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Brian Enos's Forums... Maku mozo!


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About MrT_shootsAcz

  • Birthday 08/24/1975

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    Berthoud, Colorado
  • Real Name
    Joe Tregenza

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Finally read the FAQs

Finally read the FAQs (3/11)

  1. I believe you used to be able to find this scale listed as an airsoft target. I can’t find them anywhere now. If anyone has a link or can tell me who might have them please share. Again, 2/3rds scale. Not looking for 1/2. Thanks!
  2. Thanks for posting CHA-LEE. Always helpful content. Thanks also for pointing out the importance of matching the strategy to our skill set. I definitely screwed that part up for a bit... no more, and I owe you a big thanks for that as you spoke well to that the first time I took a class from you.
  3. Hey MatteeKay, I am wondering if I was the RO involved in this situation... I worked the match in question and had a guy (not you) stop himself close to the end of the stage when his gun stopped working. This guy was worried it was a squib after trying to address the malfunction first. Frankly, I never stopped him because I saw no evidence of a squib. After he stopped he cleared, then went to the safety area and confirmed there was no squib. I think I know him well enough to believe he would never use the “no squib” rule to cheat if the shooter did have the ability to stop themselves and get a reshoot if no squib is found. But I do believe there are other reasons we wouldn’t want shooters to be able to do that aside from the cheater concern other folks posted. For example, like this case, the shooter in the state they are in shooting a stage isn’t always as aware as a close observer as to what is going on with their gun when it first goes down. Some that participate in this sport don’t even know what a squib load is. The potential for unnecessary reshoots by opening the rule up to the addition of allowing a shooter to do this is another reason not to do it. There’s also a reason why certified RO’s are used for bigger matches. Ideally you have folks who understand the rule book and get it right. I have no doubt I handled that situation right. Personally I never want to see a shooter deal with a gun or equipment issue that results in a lower score. But the rules are clear on scoring that and how to handle.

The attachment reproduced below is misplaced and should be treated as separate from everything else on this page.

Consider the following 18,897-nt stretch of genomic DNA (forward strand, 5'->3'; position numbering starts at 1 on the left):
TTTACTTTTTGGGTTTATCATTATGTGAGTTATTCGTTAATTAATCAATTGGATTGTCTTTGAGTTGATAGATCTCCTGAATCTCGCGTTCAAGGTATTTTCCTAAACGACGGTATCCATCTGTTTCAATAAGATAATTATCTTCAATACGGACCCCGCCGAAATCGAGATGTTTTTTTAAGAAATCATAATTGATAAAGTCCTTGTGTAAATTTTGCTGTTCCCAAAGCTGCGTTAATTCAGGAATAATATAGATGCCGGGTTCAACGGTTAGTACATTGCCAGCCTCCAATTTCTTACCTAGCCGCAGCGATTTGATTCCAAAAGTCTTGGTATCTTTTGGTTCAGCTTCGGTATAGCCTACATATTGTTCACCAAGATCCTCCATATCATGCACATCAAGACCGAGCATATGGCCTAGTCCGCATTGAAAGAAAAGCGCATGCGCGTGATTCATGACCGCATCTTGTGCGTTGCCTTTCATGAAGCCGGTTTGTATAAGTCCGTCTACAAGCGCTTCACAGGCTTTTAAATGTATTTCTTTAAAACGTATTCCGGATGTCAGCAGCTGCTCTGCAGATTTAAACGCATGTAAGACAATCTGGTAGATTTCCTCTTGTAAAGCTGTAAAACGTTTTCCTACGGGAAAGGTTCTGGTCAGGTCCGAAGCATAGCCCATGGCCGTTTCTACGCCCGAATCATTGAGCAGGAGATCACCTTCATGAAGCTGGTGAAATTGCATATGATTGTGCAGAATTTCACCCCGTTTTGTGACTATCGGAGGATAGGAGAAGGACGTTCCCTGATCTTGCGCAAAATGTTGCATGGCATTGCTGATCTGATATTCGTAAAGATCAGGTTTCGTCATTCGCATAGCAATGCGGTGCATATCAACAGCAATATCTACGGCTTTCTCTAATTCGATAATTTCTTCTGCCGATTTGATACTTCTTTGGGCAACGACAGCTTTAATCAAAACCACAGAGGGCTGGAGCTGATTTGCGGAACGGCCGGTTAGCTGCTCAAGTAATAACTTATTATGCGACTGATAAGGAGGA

4. Thanks! It feels much better increasing the elbow bend and a bit with how much I am blading. Now I am eager to confirm in live fire. Thanks again.
  5. Thanks for posting Charlie. I have been working on this per your suggestion for a while now and it absolutely works. With that said, I am struggling to maintain a “straight” up and down grip on my weak hand side. I can do it, it’s just my elbow has a greater tendency to not want to stay in. Any tips? Or do I just need to practice this more? Of course being mindful of position and not just slinging lead down range. Thanks!